WHAT YOU NEED TO KNOW
The Philippines’ human rights situation is dire, with the number of extrajudicial killings, illegal arrests, and attacks against activists and critics unparalleled since the fall of the Marcos dictatorship in 1986.
This is made worse by the Duterte government’s inadequate and militarized response to the pandemic that has brought us to this: more than a million COVID-19 cases by May 2. Failed contact tracing, confusing protocols, delayed assistance to those who needed it most, incoherent policies, lack of transparency, and a slow vaccine rollout – all these have led to the abuse of basic human rights: the right to live, to work, to study, and to be protected by the state.
What can we do?
Several human rights groups and organizations including MovePH, Rappler’s civic engagement arm, have banded together for the “#CourageON: No lockdown on rights” coalition. The coalition aims to keep watch on abuses and violations and identify opportunities for collective action to promote and defend human rights.
Bookmark and refresh this page for campaigns, action points, and insights from partners of the #CourageON coalition, as well as news updates on the human rights situation in the Philippines.
CHR to DOJ: Don’t forget thousands of drug war deaths waiting for justice
The Commission on Human Rights (CHR) on Wednesday, October 20, reminded the Duterte government not to ignore the thousands of victims killed under the violent war on drugs, as the Department of Justice (DOJ) released information about cases it is investigating.
While the commission welcomed the matrix that featured 50 drug war-related deaths, CHR spokesperson Jacqueline de Guia said that ensuring justice for all victims of “widespread and systematic” human rights violations is a “primary state obligation.”
“While we see movement, CHR continues to urge the government to remain mindful of the remaining thousands of alleged EJK cases waiting for resolution and justice,” she said in a statement.
PNP kept drug war abuses internal, imposed light penalties – DOJ matrix
The Philippine police kept its investigations into the drug war deaths internal despite findings of abuses and lapses in protocol, and imposed light penalties on the erring cops, a Department of Justice matrix (DOJ) showed.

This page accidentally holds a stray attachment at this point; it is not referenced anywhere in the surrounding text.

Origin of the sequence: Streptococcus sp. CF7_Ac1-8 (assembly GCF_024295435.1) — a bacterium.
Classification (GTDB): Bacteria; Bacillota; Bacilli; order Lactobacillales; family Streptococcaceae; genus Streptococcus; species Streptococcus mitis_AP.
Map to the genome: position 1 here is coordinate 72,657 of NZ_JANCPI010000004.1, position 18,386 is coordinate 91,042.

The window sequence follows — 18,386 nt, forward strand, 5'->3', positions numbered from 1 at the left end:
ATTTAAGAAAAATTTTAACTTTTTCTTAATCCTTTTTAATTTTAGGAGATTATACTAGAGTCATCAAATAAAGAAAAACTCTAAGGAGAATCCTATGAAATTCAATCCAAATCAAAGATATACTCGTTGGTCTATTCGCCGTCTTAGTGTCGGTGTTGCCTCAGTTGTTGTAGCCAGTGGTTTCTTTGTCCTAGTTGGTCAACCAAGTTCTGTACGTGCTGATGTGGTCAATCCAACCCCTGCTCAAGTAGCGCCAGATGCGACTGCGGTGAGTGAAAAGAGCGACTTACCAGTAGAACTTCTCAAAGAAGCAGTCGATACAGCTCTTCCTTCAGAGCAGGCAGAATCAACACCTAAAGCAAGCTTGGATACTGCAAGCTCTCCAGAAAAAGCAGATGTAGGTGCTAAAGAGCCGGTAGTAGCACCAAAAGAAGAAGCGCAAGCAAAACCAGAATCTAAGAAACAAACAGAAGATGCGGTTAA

The DOJ on Wednesday, October 20, released a matrix of over 50 cases of deaths in police anti-drug operations that it examined as part of an ongoing review. These cases are just a speck of the more than 7,000 deaths in police anti-drug operations.
The Philippine National Police was only willing to share the case folders of these cases because the PNP Internal Affairs Service (IAS) had already established administrative liability in those cases.
The DOJ matrix exposes a pattern of glaring lapses, such as shooting a victim 15 times but making no report as well as an autopsy, yet the PNP didn’t file criminal complaints in relation to such cases.
Do you want an anti-red tagging policy in your campus? Check out DLSU USG’s toolkit
As red-tagging remains rampant, is there a way for students to be better protected, especially in our institutions and schools?
This question spurred the De La Salle University Student Government (DLSU USG) to push for an anti-red tagging policy in their university, and later, a toolkit that would allow others to set up a similar effort in their school.
Since 2020, the DLSU USG had been working on an anti-red tagging policy which will set in place avenues for the DLSU community to file complaints, and protocols for investigation when people linked to the university are found red-tagging the university’s students, faculty and staff.
The tool kit features a policy guide, brief and template, among other necessary files that student councils, youth groups, and other organizations can use as a guide in crafting their own policies to protect their communities from red-tagging and other forms of attacks such as threats, arrests, among others.
With press freedom under attack, PH journos amplify call to fight back
Challenges that emerged amid the repeated attacks by the Duterte administration on Philippine media took center stage at the 2021 Jaime V. Ongpin Journalism Seminar, which saw eight seasoned journalists come together in a virtual forum to discuss best practices to uphold press freedom.
ABS-CBN News Channel anchor Christian Esguerra, one of the eight panelists, pointed out that not only did President Rodrigo Duterte become the biggest threat to the press, his existence also caused journalists to doubt their stories, and themselves.
Rule of law under Duterte drops 51 places in 6 years, among Asia’s worst
The Philippines under President Rodrigo Duterte is now ranked at 102 out of 139 countries in terms of rule of law, according to the 2021 World Justice Project (WJP) Rule of Law Index – diving 51 places in six years since the strongman took over.
“Philippines’ overall rule of law score decreased 2.9% in this year’s Index. At 102nd place out of 139 countries and jurisdictions worldwide, Philippines fell three positions in global rank,” the WJP said in its release of the 2021 index Thursday, October 14.
In 2015, the Philippines was ranked 51 but it significantly dropped to 70 when Duterte became president in 2016 and has been on a tailspin since. The Philippines was ranked 91st in 2020.
Join the #FaceShieldChallenge to stand against alleged corruption during pandemic
The #CourageON: No Lockdown on Rights coalition and #PHVote coalition have banded together to stage an online campaign condemning alleged corruption during the pandemic.
Here’s how you can participate in this campaign:
Here are just some of the entries of people taking a stand against corruption during the pandemic through the #FaceShieldChallenge:
Make your voice heard by joining #CourageON and #PHVote’s #FaceShieldChallenge. Check this out for more details about the campaign.